Developmental Milestones - Three Months to Five Years

Developmental Stages
Developmental Stages. Image credit: alexwhite / 123RF Stock Photo

Sometimes it’s not enough to define what something is; we also need to explain what it’s not. This is certainly true of gifted children. It’s just not always enough to explain what it means to be a gifted child; we also need to explain what a gifted child is not. In other words, parents of gifted children need to be aware of the developmental milestones of average children to understand the advanced development of their gifted children.

Here is a list of some basic developmental milestones from ages three months to five years. Although most children will reach these milestones at approximately the time noted, there is considerable variation, with some children reaching them a little earlier and some children reaching them a little later. Gifted children, however, tend to reach several milestones weeks, months, and even years earlier than average children.

Three Months

  • Lifts and turns head from side to side when lying on stomach
  • Grasps rattle when placed in hand
  • Smiles when smiled at
  • Follows moving object or person with eyes
  • Turns head toward bright colors and lights and toward the sound of a human voice
  • Makes cooing and gurgling sounds
  • Reacts to peek-a-boo games

Six Months

  • Holds head steady when sitting (with some help)
  • Reaches for and grasps objects
  • Helps hold bottle during feeding
  • Explores by mouthing and banging objects
  • Pulls up to sitting position if hands are grasped
  • Opens mouth for spoon
  • Babbles and makes sing-song sounds
  • Knows familiar faces

Twelve Months

  • Drinks from cup with help
  • Grasps small objects with thumb and forefinger
  • Puts small blocks in and out of a container
  • Sits unsupported
  • Crawls on hands and knees
  • Pulls self up to stand
  • Takes steps while holding on to furniture
  • Stands alone momentarily
  • Walks with one hand held
  • Moves body to music
  • Begins to use objects, like a comb, correctly
  • Babbles, but with inflection, which sounds like talking
  • Says first word
  • Responds to another’s distress by showing distress/crying
  • Understands simple commands

Eighteen Months

  • Turns pages in a book
  • Stacks two blocks
  • Walks without help
  • Scribbles with crayons
  • Identifies object in a picture book
  • Begins to sort by shapes and colors
  • Follows simple, one-step directions
  • Says 8-10 words others can understand
  • Repeats words heard in conversation
  • Looks at person speaking to him or her
  • Uses “hi,” “bye,” and “please” when reminded
  • Asks for something by pointing or using one word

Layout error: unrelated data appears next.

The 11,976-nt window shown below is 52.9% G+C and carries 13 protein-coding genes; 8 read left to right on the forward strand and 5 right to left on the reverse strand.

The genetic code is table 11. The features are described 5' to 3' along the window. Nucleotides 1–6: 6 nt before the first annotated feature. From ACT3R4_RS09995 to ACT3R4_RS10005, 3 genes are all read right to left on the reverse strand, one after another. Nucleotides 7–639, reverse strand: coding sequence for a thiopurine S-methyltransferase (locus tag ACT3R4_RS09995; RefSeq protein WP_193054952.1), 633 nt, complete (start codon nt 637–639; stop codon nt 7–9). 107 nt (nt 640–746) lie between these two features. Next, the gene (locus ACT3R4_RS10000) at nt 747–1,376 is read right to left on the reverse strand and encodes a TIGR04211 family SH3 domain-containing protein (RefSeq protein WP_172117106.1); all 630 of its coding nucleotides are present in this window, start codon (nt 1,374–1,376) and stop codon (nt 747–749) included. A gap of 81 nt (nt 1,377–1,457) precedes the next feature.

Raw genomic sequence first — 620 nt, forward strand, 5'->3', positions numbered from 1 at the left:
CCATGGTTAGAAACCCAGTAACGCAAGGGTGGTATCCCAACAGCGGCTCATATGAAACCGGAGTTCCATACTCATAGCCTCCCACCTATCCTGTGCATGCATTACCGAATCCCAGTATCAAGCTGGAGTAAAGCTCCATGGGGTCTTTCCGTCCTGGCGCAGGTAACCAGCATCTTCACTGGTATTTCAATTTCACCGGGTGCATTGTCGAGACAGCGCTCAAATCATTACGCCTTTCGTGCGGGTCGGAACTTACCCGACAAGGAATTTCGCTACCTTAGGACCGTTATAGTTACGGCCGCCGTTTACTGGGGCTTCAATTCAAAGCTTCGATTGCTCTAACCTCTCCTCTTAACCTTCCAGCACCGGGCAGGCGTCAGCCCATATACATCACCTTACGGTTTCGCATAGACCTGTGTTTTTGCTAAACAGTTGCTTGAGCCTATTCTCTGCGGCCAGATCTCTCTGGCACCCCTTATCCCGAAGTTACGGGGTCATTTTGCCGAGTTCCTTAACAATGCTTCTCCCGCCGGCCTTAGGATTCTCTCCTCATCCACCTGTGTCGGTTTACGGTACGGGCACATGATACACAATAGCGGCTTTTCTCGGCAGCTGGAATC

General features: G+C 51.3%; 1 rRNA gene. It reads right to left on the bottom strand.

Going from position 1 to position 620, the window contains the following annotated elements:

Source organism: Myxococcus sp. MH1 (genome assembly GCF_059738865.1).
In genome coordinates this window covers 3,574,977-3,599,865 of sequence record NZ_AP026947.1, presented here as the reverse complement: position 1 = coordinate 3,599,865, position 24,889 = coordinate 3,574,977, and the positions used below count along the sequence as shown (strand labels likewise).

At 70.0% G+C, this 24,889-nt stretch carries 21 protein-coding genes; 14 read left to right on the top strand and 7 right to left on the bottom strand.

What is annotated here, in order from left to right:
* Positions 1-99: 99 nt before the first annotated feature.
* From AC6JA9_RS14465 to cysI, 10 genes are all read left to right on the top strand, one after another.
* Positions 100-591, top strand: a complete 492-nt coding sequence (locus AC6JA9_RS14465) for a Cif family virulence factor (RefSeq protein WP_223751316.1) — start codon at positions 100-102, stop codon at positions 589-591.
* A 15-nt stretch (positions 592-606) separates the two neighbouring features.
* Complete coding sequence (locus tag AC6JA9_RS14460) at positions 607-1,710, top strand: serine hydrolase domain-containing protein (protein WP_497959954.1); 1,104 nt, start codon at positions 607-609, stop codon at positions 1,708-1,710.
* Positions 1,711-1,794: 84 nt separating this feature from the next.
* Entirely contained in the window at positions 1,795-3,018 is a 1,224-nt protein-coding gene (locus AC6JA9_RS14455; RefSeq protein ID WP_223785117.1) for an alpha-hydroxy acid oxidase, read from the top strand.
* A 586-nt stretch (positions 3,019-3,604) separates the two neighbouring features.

• Acts out familiar activity in play (i.e. pretending to eat)
  • Recognizes self in mirror or pictures

Two Years

  • Drinks from a straw
  • Feeds self with spoon
  • Builds tower with 3-4 blocks
  • Opens cabinets, drawers, boxes
  • Walks upstairs with help
  • Likes to take things apart
  • Explores surroundings
  • Begins to make-believe play
  • Can and will follow directions
  • Enjoys looking at the same books over and over
  • Has vocabulary of several hundred words
  • Uses 2-3 word sentences
  • Comforts a distressed friend of parent
  • Refers to self by name and uses “me” and “mine”
  • Points to eyes, ears, or nose when asked

Three Years

  • Builds tower of 4-5 blocks
  • Walks up steps, alternating feet
  • Turns pages in a book one at a time
  • Pays attention for about three minutes
  • Remembers what happened yesterday
  • Knows some numbers, but not always in the right order
  • Looks through a book alone
  • Likes to be read to
  • Counts 2-3 objects
  • Follows simple one-step commands
  • Uses 3-5 word sentences
  • Asks short questions
  • Names at least one color correctly
  • Knows first and last name
  • Recognizes & understands most common objects & pictures

Four Years Old

  • Starts copying letters
  • Tries to write name
  • Builds tower of 7-9 blocks
  • Puts together simple 4-12 piece puzzle
  • Walks downstairs using handrail and alternating feet
  • Knows some basic colors
  • Sorts by shape and color
  • Counts up to 5 objects
  • Follows three instructions given all at once
  • Has large vocabulary
  • Wants to know “why” and “how”
  • Knows own age and name of hometown
  • Asks direct questions
  • Speaks well enough for strangers to understand
  • Has large vocabulary
  • Uses sentences of 5 or more words

Five Years Old

  • Uses knife and fork well
  • Walks downstairs without a handrail, alternating feet
  • Balances on one foot for five seconds
  • Prints some letters
  • Copies shapes and patterns
  • Knows most basic colors
  • Wants to know what words mean
  • Recites own address and phone number
  • Copies own name
  • Identifies some letters of the alphabet
  • Counts up to 10 objects
  • Interested in cause and effect
  • Uses 6 words in a sentence
  • Uses “and,” “but,” and “then” to make longer sentences
  • Invents make-believe games with simple rules